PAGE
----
Grossman's hollow speech

His 'peace of no choice' is in reality a capitulation to Islamist fascism of Gaza and Teheran.

By URI DAN
November 8, 2006 22:53
4 minute read.
Grossman's hollow speech

grossman 88. (photo credit: )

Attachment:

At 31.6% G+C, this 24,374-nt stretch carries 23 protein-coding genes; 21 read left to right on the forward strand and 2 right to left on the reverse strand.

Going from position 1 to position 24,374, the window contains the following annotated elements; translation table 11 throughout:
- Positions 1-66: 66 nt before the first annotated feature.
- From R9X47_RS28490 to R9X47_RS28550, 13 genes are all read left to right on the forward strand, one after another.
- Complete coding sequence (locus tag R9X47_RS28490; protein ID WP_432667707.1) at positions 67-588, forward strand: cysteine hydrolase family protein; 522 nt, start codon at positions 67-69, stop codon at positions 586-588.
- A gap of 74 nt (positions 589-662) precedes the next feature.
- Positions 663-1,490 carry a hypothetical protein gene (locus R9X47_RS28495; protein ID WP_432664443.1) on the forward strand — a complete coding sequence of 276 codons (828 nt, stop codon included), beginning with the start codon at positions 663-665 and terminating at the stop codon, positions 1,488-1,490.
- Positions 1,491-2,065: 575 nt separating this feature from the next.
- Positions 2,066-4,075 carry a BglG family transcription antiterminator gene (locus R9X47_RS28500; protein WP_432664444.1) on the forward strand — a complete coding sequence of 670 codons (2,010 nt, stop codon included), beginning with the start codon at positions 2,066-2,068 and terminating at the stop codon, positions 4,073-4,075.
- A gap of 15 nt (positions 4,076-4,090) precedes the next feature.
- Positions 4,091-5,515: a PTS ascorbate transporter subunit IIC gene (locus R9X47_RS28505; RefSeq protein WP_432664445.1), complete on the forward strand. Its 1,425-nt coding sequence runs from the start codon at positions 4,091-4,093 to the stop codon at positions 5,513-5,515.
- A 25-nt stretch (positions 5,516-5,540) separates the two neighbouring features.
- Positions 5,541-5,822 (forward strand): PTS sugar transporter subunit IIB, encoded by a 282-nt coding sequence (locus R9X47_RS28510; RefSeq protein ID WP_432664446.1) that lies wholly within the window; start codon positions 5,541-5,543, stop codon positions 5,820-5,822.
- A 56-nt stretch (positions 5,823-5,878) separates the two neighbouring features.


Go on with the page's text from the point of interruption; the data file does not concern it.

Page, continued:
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The speech that author David Grossman delivered in Tel Aviv's Kikar Rabin last Saturday night was a hollow monologue on the true state of the nation. Had the late Yitzhak Rabin, in whose honor Grossman received the live platform, been able to hear his words, he would have found them offensive. Rabin, whom I knew well and whom I helped as both a friend and a journalist for over 30 years, would have snorted with contempt at Grossman's rebuke and termed it "nonsense" or "bullshit," in his own inimitable Palmah style. While Grossman may have been right on in labeling Israel's leadership "hollow," his own speech deserves the same description. After all, Rabin tried all the peace methods and formulas with the Palestinians, the Syrians and others of their ilk that Grossman proposed in his speech. But Rabin failed even before he was assassinated. As Grossman recommended, Rabin spoke to the Palestinians "above the heads" of their leader Yasser Arafat, he shook Arafat's hand, brought him to the gates of Jerusalem - only to receive in return the first suicide bombings - Bus No. 5 on Rehov Dizengoff in Tel Aviv, the bus bombing in Ramat Gan, and so on. As for negotiations with Syria - with the father of the current dictator - where they were concerned, Rabin tried to walk on the edge: After all, Rabin admitted, discreetly, that he only decided to fall into Arafat's arms when Hafez Assad informed him via US secretary of state Warren Christopher in the summer of 1993 that in return for a withdrawal from the Golan Heights to the 1967 armistice lines, he would be willing to make peace - but without phases, without a testing and probing process. Assad the father reiterated this at the Geneva Summit with the United States in January 1994 and again in Geneva 2000 during Ehud Barak's term as prime minister. Rabin, unlike the arrogant left-wing author, knew how to admit his mistakes. Rabin confessed that he was wrong when as defense minister in the first intifada (late 1987-early 1988) he ordered IDF soldiers to "break the rioting Palestinians' arms and legs, even with hoe handles." When he met secretly with his personal friend and political foe Ariel Sharon after sharing the Nobel Peace Prize with Arafat, Rabin admitted to Sharon: "It was a mistake to hand Jericho over too; we should have left Arafat in Gaza." Quite rightly, Rabin attributed responsibility for that mistake to Shimon Peres. SO WHAT else did author David Grossman propose to us in Tel Aviv? "Peace of no choice!" he cried in pathos. For years, Grossman has made a very nice career abroad by condemning the "occupation" of 1967. He called it a "Yellow Wind," and his condemnations of Israel's governments were turned, without his intending them to, into a weapon in the hands of the enemies of Israel and the Jews. Meanwhile, and as a result of the "occupation" of 1967, Israel made "peace of choice" with honor - that of Menachem Begin with Egypt and Yitzhak Rabin with Jordan. That is why those peace agreements have proved successful for so long. What Grossman proposes is a peace of shame, one in which Israel's enemies would dictate the terms of surrender to the Jewish state. We remember such peace agreements from the past, for example the Munich agreement, in which Czechoslovakia was forced to accept the terms of its surrender and destruction. Some of Europe's finest writers at the time, in England and in France, writers far superior to Grossman, enthusiastically supported that "peace of no choice," which ultimately led to that most terrible of wars at the initiative of the Nazi fascists. Grossman's "peace process" would mean capitulation to the Islamic fascism of Gaza and Teheran. Dalia Rabin apparently did not know her father well enough when she termed the rally a "political event." Rabin in his public roles behaved the way a true statesman should. As an officer, he chose to remain in the Israel Defense Forces, when David Ben-Gurion decided to dismantle the outstanding Palmah fighting force. As chief of staff of the 1967 victory, Rabin behaved as one would expect a representative of the public consensus to. When he shook Arafat's hand despite the harsh criticism, he was not acting on behalf of the lunatic Left, and instead succeeded in preserving the support of the democratic majority of the country. So what did Dalia Rabin, Grossman and company do on Saturday night? They handed over the Rabin heritage to this extreme left wing. Exactly the opposite of what Rabin did when the Palmah was dismantled and Rabin continued as a promising officer in the army. That is why there is no danger that the minority that applauded Grossman in Kikar Rabin will force the author's false illusions on the rest of us. Grossman missed the point. He will certainly understand the following Italian story, because after all, Grossman enjoys considerable success among Italy's fanatical Left: An Italian field marshal, it is told in Rome, tried to save the situation during World War II by trying one last time to storm a British stronghold. "Avanti popoli!" cried the Italian officer with all his might. But no one moved. Only Moishele responded enthusiastically - "What a beautiful voice! We're saved."

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